The girl died when the tree fell and crushed her just before 3 p.m. in Meadowdale Beach Park. She was walking with a group of teens.
A 17-year-old girl is dead after a tree fell on her in the woods of Meadowdale Beach Park in Edmonds just before 3 p.m. Friday.
The girl was with a group of friends on a walk, said Snohomish County sheriff’s Lt. Steve McDonald.
The teens walking with the girl “heard a loud snap,” he said.
One tree started to fall, and then three others connected by the same rootball came crashing down, said Lynnwood Fire Department Battalion Chief Jason Blachly. The teens started to run, he said, but the one girl was struck and killed instantly by a 50- to 75-foot Douglas fir.
“Some of the other teens attempted to get the tree off, but it was too large,” McDonald said. He did not believe the others were hurt.
Blachly said the tree had to be cut into pieces with a power saw to lift it off the girl. He described the soil as “supersaturated” from rainstorms.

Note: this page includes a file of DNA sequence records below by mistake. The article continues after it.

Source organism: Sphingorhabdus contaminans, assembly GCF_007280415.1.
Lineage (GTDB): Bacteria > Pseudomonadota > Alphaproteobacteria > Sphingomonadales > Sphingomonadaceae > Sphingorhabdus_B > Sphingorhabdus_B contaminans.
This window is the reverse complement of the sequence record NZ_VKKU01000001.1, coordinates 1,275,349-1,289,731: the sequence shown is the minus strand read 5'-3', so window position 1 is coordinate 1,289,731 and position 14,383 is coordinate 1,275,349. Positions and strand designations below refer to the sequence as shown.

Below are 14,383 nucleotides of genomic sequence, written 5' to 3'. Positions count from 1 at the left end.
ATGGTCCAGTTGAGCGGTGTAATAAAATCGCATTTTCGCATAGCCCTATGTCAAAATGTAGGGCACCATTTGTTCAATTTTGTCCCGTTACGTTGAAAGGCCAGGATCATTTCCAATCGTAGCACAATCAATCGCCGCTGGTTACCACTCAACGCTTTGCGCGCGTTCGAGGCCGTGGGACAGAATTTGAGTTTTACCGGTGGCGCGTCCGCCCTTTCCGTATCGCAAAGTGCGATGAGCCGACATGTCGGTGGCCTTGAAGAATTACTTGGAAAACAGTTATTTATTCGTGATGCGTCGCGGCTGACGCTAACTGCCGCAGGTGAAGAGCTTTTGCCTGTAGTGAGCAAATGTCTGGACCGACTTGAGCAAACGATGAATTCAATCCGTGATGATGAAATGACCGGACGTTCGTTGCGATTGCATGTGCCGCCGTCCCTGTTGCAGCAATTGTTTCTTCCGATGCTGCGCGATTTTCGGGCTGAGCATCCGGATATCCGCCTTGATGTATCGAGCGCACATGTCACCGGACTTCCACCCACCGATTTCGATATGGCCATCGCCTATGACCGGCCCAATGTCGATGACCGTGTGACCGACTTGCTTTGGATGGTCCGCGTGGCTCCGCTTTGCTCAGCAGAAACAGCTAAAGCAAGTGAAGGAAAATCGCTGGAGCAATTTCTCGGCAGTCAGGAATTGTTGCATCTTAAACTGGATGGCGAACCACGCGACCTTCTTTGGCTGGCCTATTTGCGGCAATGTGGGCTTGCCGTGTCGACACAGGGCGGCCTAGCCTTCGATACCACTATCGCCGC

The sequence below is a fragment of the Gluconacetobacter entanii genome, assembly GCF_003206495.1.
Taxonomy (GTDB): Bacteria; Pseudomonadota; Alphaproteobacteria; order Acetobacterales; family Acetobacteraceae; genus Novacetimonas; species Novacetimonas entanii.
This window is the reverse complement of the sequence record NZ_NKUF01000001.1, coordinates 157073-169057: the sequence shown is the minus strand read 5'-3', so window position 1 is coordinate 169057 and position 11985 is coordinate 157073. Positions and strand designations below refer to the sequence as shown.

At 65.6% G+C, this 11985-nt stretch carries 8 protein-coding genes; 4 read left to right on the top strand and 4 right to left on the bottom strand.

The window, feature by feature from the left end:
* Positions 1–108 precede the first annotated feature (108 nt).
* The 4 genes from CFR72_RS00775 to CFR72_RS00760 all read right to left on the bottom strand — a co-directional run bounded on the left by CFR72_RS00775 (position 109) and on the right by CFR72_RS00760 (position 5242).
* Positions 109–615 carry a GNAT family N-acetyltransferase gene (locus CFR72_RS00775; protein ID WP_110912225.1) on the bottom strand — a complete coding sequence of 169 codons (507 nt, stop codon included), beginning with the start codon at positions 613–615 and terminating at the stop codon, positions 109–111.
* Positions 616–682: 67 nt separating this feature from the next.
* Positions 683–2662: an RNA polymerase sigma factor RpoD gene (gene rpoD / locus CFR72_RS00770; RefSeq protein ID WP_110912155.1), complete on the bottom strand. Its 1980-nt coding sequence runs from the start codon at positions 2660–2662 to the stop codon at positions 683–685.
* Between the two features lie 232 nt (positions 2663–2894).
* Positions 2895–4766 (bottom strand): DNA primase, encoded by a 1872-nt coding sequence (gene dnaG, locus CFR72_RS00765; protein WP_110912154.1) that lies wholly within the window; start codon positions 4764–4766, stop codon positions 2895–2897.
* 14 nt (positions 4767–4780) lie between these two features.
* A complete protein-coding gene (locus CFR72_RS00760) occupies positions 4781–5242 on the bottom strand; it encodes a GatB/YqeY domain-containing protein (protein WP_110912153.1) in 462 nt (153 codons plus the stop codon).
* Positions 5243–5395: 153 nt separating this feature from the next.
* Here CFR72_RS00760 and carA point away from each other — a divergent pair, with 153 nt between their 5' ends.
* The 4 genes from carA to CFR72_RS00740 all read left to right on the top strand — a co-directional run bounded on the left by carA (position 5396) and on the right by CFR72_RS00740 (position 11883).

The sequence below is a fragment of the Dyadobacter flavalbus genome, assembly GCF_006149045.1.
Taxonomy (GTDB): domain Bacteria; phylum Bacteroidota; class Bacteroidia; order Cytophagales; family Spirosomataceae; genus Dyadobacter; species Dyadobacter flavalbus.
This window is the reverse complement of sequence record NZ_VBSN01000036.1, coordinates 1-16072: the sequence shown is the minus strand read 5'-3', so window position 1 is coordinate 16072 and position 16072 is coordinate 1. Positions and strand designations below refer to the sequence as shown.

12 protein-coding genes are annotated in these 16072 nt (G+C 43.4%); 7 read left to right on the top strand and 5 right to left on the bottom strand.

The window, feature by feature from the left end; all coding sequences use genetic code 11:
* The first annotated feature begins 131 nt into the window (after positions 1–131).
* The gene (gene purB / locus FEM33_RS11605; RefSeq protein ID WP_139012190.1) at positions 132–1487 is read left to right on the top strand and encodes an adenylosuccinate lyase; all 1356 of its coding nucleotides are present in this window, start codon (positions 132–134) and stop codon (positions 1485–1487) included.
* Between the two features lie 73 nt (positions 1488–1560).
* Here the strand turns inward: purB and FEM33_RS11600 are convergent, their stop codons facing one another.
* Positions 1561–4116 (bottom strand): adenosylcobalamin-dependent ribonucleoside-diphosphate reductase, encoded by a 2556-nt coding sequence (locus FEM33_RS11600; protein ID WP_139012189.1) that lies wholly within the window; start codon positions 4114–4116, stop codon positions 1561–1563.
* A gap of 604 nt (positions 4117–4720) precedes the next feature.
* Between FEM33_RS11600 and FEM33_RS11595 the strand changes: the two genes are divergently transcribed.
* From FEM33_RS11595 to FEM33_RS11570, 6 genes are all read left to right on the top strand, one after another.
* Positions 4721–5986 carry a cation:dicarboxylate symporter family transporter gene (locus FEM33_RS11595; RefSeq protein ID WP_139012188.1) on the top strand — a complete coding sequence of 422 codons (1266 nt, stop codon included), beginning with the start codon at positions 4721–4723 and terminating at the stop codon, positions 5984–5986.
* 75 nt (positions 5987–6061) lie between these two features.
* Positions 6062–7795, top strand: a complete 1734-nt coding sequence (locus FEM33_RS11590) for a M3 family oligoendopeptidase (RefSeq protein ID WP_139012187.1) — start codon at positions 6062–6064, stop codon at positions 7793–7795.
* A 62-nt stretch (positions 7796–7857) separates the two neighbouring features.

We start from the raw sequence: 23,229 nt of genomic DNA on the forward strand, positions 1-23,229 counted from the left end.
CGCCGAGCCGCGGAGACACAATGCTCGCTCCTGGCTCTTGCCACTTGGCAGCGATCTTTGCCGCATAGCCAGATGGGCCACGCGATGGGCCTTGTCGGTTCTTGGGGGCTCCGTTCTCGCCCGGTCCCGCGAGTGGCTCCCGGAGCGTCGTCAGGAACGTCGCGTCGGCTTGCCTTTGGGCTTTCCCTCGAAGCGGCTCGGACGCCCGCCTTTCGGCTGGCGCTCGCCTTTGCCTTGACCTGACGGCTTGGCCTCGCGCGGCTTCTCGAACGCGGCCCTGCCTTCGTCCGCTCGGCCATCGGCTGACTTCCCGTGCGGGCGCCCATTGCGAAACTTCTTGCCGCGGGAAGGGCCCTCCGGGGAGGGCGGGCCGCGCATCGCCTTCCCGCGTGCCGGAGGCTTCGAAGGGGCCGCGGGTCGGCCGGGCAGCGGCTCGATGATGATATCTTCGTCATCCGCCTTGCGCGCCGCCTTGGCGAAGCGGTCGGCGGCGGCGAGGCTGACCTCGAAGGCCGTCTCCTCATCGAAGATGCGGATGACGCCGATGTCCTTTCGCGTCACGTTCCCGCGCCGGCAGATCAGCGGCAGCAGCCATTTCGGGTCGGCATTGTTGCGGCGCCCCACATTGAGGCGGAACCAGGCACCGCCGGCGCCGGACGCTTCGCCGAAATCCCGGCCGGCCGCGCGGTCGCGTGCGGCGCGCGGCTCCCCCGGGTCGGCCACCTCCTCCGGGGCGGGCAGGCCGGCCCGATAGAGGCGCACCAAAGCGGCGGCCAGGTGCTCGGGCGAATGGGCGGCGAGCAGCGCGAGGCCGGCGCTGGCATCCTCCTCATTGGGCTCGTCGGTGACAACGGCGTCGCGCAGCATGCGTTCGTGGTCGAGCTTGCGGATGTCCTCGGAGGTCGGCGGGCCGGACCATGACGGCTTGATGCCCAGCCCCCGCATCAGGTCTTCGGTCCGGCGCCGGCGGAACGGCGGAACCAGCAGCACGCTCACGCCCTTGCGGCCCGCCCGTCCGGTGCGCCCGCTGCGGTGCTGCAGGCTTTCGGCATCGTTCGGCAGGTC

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The Snohomish County Medical Examiner did not release the girl’s name Friday night, pending notification of relatives.
Because of the park’s steep terrain, the examiner removed the body from an entrance lower in the park, off 76th Place West.
Snohomish County Parks Director Tom Teigen said the fatal incident occurred about a 10-minute walk down a wooded trail between the parking lot and the beach. The park is near the border of Edmonds and Lynnwood.
Officials will assess why the tree fell, though downed trees aren’t uncommon during high winds, especially with saturated soils. Some areas of the region Friday saw wind gusts up to 40 mph, the National Weather Service said.
Last year, a rotted Douglas fir snapped during high winds in Seward Park, falling on top of a parked car while 42-year-old Eric Medalle sat in the driver’s seat. Medalle died instantly; his toddler daughter — sitting in the car’s back seat — escaped with only minor injuries.
Unlike some parks in the region that closed before or during last year’s windstorm, Seattle’s parks remained open during the high winds that contributed to the tree’s failure. The city has since closed some parks during severe weather events.
Snohomish County parks officials typically keep parks open during adverse weather, which was the case on Friday, Teigen said.
“We have 112 parks and over 100,000 acres,” he said. “Typically, we rely on the public to be aware” of conditions.